While staying at Carlisle, King Arthur hears of a ferocious boar in Inglewood forest and sets out with Kay, Gawain and Baldwin. When they find the beast, Arthur pledges to slay it himself and challenges his knights to make their own vows. Gawain promises to keep a vigil at the Tarne Wathelan, and Kay to ride through the forest, fighting anyone who tries to stop him. Baldwin makes three vows: not to be jealous of his wife, to deny no one food and not to fear death. Each knight rides off: the first three into the forest, and Baldwin home to his wife.
Arthur follows the boar to its lair, which is surrounded by corpses. After a bitter skirmish he ambushes the beast and slays it, butchering it expertly. Meanwhile, Kay challenges Menealfe, a knight who has abducted a maiden. Kay loses the fight and is captured, but promises that Gawain will pay his ransom. They travel to the Tarne and Menealfe requests a joust with Gawain as his payment. Gawain defeats him and, rebuking Kay for gloating, instructs Menealfe to take the maiden to Guinevere and let her decide his ransom. They rejoin Arthur and return to Carlisle together, discussing their adventures. When they arrive, Menealfe presents himself to the queen, and, after Gawain has vouched for his skill in battle, is made a knight of the Round Table.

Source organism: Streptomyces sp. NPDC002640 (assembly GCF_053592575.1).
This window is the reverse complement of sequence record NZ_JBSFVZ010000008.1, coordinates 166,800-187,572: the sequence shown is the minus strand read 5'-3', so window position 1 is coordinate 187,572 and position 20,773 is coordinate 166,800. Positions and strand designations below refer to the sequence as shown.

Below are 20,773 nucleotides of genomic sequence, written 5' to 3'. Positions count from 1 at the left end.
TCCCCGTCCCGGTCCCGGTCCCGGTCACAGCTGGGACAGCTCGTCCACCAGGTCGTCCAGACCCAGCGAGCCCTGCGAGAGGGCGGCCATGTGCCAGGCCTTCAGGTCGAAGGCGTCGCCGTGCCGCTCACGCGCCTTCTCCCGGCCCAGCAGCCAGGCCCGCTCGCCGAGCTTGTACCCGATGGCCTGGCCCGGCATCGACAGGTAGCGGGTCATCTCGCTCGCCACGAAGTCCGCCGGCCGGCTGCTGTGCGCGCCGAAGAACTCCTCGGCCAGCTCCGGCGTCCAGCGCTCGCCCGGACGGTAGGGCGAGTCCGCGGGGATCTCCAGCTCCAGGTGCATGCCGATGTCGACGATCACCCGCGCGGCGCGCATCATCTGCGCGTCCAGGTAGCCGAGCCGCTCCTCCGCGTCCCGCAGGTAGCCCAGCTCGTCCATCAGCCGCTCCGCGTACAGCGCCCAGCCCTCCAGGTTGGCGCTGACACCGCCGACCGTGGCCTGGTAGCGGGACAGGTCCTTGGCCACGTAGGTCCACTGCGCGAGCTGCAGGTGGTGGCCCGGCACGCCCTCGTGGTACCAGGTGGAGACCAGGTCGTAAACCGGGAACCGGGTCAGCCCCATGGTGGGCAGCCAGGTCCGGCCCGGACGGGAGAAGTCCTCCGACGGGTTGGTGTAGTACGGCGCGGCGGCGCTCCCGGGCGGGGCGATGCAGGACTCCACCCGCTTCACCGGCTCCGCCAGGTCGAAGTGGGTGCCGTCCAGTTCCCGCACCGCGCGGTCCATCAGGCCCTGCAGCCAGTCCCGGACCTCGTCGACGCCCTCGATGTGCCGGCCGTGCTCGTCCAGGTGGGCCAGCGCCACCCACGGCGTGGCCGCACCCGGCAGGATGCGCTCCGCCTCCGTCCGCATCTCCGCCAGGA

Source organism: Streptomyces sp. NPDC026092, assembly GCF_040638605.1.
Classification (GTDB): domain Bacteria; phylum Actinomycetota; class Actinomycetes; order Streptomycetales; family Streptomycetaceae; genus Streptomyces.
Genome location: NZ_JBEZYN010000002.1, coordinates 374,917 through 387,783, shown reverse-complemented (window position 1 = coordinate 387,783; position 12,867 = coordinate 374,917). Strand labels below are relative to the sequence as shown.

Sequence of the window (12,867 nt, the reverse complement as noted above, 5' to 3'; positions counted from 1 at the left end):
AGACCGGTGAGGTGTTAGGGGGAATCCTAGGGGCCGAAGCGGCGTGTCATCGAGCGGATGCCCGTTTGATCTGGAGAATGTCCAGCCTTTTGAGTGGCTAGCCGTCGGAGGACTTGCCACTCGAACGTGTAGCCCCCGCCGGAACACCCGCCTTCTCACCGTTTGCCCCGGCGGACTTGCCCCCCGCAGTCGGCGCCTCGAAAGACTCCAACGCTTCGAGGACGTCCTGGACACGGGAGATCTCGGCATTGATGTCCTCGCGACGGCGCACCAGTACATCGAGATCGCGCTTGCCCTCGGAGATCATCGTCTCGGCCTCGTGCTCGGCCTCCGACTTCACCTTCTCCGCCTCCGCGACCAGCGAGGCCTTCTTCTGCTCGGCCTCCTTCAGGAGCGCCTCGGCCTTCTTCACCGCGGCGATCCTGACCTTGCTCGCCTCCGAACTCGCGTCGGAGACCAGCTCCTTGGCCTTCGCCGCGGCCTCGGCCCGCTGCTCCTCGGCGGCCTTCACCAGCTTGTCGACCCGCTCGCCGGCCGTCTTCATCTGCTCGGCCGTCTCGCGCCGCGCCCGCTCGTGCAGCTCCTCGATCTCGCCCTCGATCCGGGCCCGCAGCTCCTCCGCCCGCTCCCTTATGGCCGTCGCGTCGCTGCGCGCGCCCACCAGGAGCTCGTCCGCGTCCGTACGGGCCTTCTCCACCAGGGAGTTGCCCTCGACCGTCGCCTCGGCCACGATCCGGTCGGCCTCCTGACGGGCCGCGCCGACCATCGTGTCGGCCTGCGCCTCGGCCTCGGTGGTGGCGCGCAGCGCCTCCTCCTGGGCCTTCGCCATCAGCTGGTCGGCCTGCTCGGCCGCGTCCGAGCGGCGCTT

Kay reminds Arthur of Baldwin’s vows and the king sends six knights to bar his way to the court. He defeats them all, but tells the amazed Arthur that he met no difficulties, thereby proving that he does not fear death. To test Baldwin’s second vow, Arthur sends a minstrel to his house. True to his word, Baldwin’s wife shares their food generously, welcoming all-comers into their hall. When Baldwin invites Arthur to a feast, the king tests his third vow by concealing a knight in his wife’s bed. Despite Arthur’s best efforts, Baldwin refuses to be jealous, observing that infidelity would be his wife’s choice.
A curious Arthur asks Baldwin about his vows and he relates the story behind them. While fighting in Spain, his three female servants became sexually promiscuous and killed one another out of envy: this caused all the knights to renounce jealousy. During the same campaign, his castle was besieged and one terrified knight hid in a barrel. When he was killed by a missile, the other unharmed knights vowed not to fear death. Thirdly, Baldwin tells Arthur how he broke the siege by serving all their food to an enemy messenger, convincing him that they had plenty of provisions. Thereafter, the knights vowed to deny no one food. Satisfied with these answers, the king and his knights celebrate, praising Baldwin and his wife.
From: Thomas Hahn, ed. Sir Gawain: Eleven Romances and Tales. Kalamazoo, Michigan: Medieval Institute Publications, 2000.
Manuscript: Princeton, Robert H. Taylor Collection, MS 9 (olim. Ireland Blackburn)
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